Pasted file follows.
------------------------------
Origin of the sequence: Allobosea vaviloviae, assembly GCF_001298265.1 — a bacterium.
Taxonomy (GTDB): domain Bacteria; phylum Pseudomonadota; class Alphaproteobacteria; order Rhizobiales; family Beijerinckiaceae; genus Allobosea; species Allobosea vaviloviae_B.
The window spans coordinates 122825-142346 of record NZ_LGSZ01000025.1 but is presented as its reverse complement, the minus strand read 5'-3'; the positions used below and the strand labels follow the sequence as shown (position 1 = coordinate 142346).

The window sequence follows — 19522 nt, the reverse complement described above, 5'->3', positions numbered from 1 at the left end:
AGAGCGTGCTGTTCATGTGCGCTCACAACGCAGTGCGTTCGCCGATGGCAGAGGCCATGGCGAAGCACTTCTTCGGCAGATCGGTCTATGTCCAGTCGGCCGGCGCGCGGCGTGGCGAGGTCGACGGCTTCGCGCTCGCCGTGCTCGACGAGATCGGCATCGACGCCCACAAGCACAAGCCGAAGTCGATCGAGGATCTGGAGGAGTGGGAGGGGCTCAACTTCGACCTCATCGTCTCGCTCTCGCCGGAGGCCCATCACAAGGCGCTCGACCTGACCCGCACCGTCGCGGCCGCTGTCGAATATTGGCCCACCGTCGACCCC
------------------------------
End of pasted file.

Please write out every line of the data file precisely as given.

Origin of the sequence: Allobosea vaviloviae, assembly GCF_001298265.1 — a bacterium.
Taxonomy (GTDB): domain Bacteria; phylum Pseudomonadota; class Alphaproteobacteria; order Rhizobiales; family Beijerinckiaceae; genus Allobosea; species Allobosea vaviloviae_B.
The window spans coordinates 122825-142346 of record NZ_LGSZ01000025.1 but is presented as its reverse complement, the minus strand read 5'-3'; the positions used below and the strand labels follow the sequence as shown (position 1 = coordinate 142346).

The window sequence follows — 19522 nt, the reverse complement described above, 5'->3', positions numbered from 1 at the left end:
AGAGCGTGCTGTTCATGTGCGCTCACAACGCAGTGCGTTCGCCGATGGCAGAGGCCATGGCGAAGCACTTCTTCGGCAGATCGGTCTATGTCCAGTCGGCCGGCGCGCGGCGTGGCGAGGTCGACGGCTTCGCGCTCGCCGTGCTCGACGAGATCGGCATCGACGCCCACAAGCACAAGCCGAAGTCGATCGAGGATCTGGAGGAGTGGGAGGGGCTCAACTTCGACCTCATCGTCTCGCTCTCGCCGGAGGCCCATCACAAGGCGCTCGACCTGACCCGCACCGTCGCGGCCGCTGTCGAATATTGGCCCACCGTCGACCCC